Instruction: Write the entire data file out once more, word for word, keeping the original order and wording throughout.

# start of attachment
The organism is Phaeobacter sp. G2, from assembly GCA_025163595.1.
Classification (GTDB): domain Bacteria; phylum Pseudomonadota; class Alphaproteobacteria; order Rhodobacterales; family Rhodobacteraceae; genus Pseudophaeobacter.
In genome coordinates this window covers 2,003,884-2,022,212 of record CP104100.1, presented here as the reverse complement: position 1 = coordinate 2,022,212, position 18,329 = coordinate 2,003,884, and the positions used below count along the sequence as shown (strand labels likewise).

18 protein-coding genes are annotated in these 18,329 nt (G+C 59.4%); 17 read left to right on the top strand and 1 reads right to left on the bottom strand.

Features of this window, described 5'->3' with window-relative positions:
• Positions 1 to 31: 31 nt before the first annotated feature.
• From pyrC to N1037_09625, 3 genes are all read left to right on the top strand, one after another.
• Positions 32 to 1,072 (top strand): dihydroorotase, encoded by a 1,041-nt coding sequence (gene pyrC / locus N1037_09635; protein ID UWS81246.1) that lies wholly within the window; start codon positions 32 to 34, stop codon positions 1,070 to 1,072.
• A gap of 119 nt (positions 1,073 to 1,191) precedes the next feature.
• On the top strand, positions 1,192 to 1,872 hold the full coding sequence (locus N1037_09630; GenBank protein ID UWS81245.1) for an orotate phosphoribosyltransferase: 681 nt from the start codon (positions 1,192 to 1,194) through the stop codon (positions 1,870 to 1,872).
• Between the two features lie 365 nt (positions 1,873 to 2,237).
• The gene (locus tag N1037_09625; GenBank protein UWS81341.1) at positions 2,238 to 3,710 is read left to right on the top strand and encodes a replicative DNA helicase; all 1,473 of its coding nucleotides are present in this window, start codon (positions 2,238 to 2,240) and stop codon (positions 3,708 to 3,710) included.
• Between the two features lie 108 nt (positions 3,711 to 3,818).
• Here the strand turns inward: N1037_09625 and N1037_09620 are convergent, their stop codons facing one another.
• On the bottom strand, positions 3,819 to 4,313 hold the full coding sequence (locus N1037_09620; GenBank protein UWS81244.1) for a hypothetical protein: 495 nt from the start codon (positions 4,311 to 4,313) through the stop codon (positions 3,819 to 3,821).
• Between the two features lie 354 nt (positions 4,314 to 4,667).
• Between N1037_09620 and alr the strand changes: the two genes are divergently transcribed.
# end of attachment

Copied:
The organism is Phaeobacter sp. G2, from assembly GCA_025163595.1.
Classification (GTDB): domain Bacteria; phylum Pseudomonadota; class Alphaproteobacteria; order Rhodobacterales; family Rhodobacteraceae; genus Pseudophaeobacter.
In genome coordinates this window covers 2,003,884-2,022,212 of record CP104100.1, presented here as the reverse complement: position 1 = coordinate 2,022,212, position 18,329 = coordinate 2,003,884, and the positions used below count along the sequence as shown (strand labels likewise).

18 protein-coding genes are annotated in these 18,329 nt (G+C 59.4%); 17 read left to right on the top strand and 1 reads right to left on the bottom strand.

Features of this window, described 5'->3' with window-relative positions:
• Positions 1 to 31: 31 nt before the first annotated feature.
• From pyrC to N1037_09625, 3 genes are all read left to right on the top strand, one after another.
• Positions 32 to 1,072 (top strand): dihydroorotase, encoded by a 1,041-nt coding sequence (gene pyrC / locus N1037_09635; protein ID UWS81246.1) that lies wholly within the window; start codon positions 32 to 34, stop codon positions 1,070 to 1,072.
• A gap of 119 nt (positions 1,073 to 1,191) precedes the next feature.
• On the top strand, positions 1,192 to 1,872 hold the full coding sequence (locus N1037_09630; GenBank protein ID UWS81245.1) for an orotate phosphoribosyltransferase: 681 nt from the start codon (positions 1,192 to 1,194) through the stop codon (positions 1,870 to 1,872).
• Between the two features lie 365 nt (positions 1,873 to 2,237).
• The gene (locus tag N1037_09625; GenBank protein UWS81341.1) at positions 2,238 to 3,710 is read left to right on the top strand and encodes a replicative DNA helicase; all 1,473 of its coding nucleotides are present in this window, start codon (positions 2,238 to 2,240) and stop codon (positions 3,708 to 3,710) included.
• Between the two features lie 108 nt (positions 3,711 to 3,818).
• Here the strand turns inward: N1037_09625 and N1037_09620 are convergent, their stop codons facing one another.
• On the bottom strand, positions 3,819 to 4,313 hold the full coding sequence (locus N1037_09620; GenBank protein UWS81244.1) for a hypothetical protein: 495 nt from the start codon (positions 4,311 to 4,313) through the stop codon (positions 3,819 to 3,821).
• Between the two features lie 354 nt (positions 4,314 to 4,667).
• Between N1037_09620 and alr the strand changes: the two genes are divergently transcribed.